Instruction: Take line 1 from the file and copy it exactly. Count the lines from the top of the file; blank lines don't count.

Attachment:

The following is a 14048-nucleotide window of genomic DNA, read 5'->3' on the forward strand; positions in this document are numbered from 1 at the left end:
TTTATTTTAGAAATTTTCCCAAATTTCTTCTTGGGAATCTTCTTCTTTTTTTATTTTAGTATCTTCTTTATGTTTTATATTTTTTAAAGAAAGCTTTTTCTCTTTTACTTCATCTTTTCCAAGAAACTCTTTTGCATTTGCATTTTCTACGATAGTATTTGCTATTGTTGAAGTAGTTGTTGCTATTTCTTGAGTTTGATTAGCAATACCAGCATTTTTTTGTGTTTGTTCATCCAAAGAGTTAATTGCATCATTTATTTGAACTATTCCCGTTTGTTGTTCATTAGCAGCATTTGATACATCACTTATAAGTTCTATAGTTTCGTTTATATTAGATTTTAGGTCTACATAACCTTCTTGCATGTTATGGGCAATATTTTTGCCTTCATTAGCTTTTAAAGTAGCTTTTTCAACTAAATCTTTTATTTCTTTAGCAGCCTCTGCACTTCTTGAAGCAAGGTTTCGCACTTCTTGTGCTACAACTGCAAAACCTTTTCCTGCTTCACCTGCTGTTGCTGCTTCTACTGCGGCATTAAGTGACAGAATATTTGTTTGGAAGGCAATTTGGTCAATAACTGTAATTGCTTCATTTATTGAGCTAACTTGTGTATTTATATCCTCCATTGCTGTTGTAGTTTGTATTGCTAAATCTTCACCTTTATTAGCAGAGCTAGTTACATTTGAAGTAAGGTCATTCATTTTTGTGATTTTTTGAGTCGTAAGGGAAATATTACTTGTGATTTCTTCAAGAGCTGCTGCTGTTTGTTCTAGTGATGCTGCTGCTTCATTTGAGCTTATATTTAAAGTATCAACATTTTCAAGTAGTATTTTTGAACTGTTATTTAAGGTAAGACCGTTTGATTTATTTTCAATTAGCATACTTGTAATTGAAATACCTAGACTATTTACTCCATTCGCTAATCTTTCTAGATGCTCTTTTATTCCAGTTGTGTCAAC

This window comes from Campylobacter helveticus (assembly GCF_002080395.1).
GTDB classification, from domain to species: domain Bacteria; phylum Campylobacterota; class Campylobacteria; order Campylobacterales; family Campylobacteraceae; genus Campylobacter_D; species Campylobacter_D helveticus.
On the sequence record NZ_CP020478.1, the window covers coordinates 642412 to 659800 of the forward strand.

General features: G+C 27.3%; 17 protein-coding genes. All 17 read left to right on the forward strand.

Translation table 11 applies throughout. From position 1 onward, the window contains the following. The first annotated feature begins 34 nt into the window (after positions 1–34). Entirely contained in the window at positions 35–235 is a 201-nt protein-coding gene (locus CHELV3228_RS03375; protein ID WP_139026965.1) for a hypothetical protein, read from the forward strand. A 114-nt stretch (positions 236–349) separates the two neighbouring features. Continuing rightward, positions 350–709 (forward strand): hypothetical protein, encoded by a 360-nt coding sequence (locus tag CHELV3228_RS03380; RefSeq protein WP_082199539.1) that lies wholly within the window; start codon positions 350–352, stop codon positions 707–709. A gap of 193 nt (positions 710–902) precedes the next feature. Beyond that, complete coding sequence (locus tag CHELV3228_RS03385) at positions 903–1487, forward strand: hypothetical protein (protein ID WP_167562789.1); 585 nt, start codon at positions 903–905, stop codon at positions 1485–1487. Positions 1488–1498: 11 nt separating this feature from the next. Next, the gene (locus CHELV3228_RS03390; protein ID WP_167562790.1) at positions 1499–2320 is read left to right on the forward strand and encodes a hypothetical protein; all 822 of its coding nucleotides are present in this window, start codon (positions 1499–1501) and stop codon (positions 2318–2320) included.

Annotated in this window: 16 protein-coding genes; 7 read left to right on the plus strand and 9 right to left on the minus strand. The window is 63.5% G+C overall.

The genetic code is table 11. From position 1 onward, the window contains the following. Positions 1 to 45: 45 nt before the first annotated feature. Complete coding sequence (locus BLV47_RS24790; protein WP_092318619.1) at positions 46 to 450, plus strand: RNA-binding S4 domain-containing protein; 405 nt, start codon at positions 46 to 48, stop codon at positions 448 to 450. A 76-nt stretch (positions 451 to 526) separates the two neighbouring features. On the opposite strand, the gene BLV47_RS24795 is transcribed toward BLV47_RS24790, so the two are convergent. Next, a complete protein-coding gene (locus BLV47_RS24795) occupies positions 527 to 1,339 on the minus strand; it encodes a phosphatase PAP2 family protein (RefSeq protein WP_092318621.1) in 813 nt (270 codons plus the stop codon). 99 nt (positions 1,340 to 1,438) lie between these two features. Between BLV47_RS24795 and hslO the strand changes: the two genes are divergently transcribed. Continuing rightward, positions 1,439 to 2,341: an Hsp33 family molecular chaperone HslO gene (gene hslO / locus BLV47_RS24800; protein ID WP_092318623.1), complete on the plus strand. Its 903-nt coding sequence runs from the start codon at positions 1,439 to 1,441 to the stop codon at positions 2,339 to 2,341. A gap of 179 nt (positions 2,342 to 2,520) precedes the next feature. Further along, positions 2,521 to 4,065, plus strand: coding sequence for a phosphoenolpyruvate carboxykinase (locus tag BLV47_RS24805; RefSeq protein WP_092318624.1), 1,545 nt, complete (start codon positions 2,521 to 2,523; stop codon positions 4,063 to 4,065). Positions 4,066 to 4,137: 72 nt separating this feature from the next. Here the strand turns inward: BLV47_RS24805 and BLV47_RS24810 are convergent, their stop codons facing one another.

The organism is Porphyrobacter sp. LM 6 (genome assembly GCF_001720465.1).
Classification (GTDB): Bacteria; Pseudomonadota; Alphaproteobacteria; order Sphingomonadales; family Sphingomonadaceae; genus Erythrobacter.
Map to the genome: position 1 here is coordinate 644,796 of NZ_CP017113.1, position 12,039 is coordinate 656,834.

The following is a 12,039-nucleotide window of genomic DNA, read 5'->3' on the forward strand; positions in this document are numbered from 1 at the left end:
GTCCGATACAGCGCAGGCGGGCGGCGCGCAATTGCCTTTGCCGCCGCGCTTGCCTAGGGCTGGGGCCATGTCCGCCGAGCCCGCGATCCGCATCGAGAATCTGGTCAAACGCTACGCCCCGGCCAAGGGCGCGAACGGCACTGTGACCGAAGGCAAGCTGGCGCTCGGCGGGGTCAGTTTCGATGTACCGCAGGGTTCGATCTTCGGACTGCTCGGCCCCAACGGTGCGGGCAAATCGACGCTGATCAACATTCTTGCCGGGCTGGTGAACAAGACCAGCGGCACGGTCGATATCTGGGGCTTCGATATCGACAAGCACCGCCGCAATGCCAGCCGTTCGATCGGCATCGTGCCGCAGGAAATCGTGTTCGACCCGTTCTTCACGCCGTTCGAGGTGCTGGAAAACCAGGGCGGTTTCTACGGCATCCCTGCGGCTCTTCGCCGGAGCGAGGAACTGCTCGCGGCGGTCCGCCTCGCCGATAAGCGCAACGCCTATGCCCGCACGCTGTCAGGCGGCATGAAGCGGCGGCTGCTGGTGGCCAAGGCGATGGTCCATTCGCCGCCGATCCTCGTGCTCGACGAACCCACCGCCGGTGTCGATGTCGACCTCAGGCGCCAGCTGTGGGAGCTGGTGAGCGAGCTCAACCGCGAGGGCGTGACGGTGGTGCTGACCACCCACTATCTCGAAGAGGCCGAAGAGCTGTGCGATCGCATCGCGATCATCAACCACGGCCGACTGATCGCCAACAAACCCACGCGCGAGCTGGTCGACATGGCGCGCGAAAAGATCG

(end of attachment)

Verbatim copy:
The following is a 14048-nucleotide window of genomic DNA, read 5'->3' on the forward strand; positions in this document are numbered from 1 at the left end: